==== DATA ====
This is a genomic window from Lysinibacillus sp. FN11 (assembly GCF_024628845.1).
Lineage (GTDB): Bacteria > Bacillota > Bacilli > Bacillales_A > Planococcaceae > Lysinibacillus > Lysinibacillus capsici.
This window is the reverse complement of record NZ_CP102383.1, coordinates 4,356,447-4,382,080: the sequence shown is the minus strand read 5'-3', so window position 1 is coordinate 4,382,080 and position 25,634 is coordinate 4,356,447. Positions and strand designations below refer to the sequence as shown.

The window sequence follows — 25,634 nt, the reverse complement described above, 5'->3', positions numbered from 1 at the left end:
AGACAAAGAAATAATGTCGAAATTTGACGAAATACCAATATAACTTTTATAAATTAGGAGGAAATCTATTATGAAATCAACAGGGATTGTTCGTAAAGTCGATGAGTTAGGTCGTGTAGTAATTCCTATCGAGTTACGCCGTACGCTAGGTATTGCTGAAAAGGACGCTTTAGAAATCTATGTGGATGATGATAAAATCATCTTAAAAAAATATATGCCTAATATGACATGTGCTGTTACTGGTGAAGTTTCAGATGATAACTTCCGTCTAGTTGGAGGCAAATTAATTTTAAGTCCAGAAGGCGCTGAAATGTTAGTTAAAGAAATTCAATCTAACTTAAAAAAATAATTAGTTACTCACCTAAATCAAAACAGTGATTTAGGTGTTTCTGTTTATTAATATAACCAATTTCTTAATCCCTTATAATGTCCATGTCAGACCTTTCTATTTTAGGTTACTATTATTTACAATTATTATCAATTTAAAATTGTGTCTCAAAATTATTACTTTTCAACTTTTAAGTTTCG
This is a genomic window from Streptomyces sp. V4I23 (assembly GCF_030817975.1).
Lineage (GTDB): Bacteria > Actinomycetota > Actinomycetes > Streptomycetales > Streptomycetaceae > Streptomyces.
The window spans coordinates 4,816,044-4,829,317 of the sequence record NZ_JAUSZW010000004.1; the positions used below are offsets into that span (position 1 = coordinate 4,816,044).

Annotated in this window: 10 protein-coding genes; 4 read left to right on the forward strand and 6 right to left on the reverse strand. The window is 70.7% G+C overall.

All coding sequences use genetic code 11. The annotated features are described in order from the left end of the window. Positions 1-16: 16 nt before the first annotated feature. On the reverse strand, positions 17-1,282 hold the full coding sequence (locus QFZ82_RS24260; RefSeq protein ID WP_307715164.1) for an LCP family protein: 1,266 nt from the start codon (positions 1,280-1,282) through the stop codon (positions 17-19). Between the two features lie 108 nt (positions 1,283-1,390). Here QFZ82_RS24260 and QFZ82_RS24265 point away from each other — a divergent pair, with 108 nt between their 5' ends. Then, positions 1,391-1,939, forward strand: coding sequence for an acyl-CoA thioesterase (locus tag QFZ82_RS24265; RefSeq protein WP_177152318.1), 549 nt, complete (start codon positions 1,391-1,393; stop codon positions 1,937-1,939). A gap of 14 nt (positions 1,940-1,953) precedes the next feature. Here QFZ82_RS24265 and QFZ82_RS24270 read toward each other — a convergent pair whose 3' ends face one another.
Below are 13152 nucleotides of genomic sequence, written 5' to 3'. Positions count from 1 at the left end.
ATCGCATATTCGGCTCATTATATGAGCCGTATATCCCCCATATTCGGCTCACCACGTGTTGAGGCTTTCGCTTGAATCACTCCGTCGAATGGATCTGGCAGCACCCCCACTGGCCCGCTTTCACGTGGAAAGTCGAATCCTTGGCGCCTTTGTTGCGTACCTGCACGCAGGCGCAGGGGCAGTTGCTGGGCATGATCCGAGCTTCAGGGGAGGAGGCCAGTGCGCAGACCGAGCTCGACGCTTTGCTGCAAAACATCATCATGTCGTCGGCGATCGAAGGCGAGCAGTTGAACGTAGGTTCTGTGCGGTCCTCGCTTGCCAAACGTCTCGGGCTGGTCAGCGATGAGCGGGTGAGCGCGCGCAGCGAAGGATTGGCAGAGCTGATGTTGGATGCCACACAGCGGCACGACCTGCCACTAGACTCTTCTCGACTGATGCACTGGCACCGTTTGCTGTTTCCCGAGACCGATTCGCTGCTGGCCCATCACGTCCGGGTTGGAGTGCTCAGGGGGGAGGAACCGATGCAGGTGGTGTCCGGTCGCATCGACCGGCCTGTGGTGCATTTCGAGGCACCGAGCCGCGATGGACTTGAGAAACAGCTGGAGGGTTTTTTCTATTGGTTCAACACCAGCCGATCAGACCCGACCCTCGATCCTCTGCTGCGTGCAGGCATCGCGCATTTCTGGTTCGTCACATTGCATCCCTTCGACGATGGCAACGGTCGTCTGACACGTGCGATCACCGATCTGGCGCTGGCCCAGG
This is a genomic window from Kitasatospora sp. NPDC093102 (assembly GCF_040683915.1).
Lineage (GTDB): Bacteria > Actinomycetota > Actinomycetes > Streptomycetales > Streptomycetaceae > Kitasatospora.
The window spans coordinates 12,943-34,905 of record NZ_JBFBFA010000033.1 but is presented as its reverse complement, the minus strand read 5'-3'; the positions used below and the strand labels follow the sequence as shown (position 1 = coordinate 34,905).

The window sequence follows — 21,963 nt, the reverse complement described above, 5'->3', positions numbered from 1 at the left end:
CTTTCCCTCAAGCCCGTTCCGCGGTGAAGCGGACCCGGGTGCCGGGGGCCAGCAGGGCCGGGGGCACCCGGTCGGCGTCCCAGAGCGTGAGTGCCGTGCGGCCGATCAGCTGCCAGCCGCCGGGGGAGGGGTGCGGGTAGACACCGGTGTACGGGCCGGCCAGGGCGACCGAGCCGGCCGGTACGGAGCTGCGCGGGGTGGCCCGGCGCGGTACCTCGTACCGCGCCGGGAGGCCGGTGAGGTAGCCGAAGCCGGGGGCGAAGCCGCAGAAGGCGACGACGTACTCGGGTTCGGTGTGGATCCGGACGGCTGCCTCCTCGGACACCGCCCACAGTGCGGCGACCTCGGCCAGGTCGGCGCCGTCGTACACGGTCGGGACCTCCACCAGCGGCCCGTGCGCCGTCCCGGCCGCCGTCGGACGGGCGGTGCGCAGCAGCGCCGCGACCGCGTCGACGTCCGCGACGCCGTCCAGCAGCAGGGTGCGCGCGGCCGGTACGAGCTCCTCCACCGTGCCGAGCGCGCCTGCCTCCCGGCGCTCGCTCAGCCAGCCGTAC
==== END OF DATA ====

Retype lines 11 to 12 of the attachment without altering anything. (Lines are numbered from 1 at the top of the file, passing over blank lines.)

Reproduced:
Below are 13152 nucleotides of genomic sequence, written 5' to 3'. Positions count from 1 at the left end.
ATCGCATATTCGGCTCATTATATGAGCCGTATATCCCCCATATTCGGCTCACCACGTGTTGAGGCTTTCGCTTGAATCACTCCGTCGAATGGATCTGGCAGCACCCCCACTGGCCCGCTTTCACGTGGAAAGTCGAATCCTTGGCGCCTTTGTTGCGTACCTGCACGCAGGCGCAGGGGCAGTTGCTGGGCATGATCCGAGCTTCAGGGGAGGAGGCCAGTGCGCAGACCGAGCTCGACGCTTTGCTGCAAAACATCATCATGTCGTCGGCGATCGAAGGCGAGCAGTTGAACGTAGGTTCTGTGCGGTCCTCGCTTGCCAAACGTCTCGGGCTGGTCAGCGATGAGCGGGTGAGCGCGCGCAGCGAAGGATTGGCAGAGCTGATGTTGGATGCCACACAGCGGCACGACCTGCCACTAGACTCTTCTCGACTGATGCACTGGCACCGTTTGCTGTTTCCCGAGACCGATTCGCTGCTGGCCCATCACGTCCGGGTTGGAGTGCTCAGGGGGGAGGAACCGATGCAGGTGGTGTCCGGTCGCATCGACCGGCCTGTGGTGCATTTCGAGGCACCGAGCCGCGATGGACTTGAGAAACAGCTGGAGGGTTTTTTCTATTGGTTCAACACCAGCCGATCAGACCCGACCCTCGATCCTCTGCTGCGTGCAGGCATCGCGCATTTCTGGTTCGTCACATTGCATCCCTTCGACGATGGCAACGGTCGTCTGACACGTGCGATCACCGATCTGGCGCTGGCCCAGG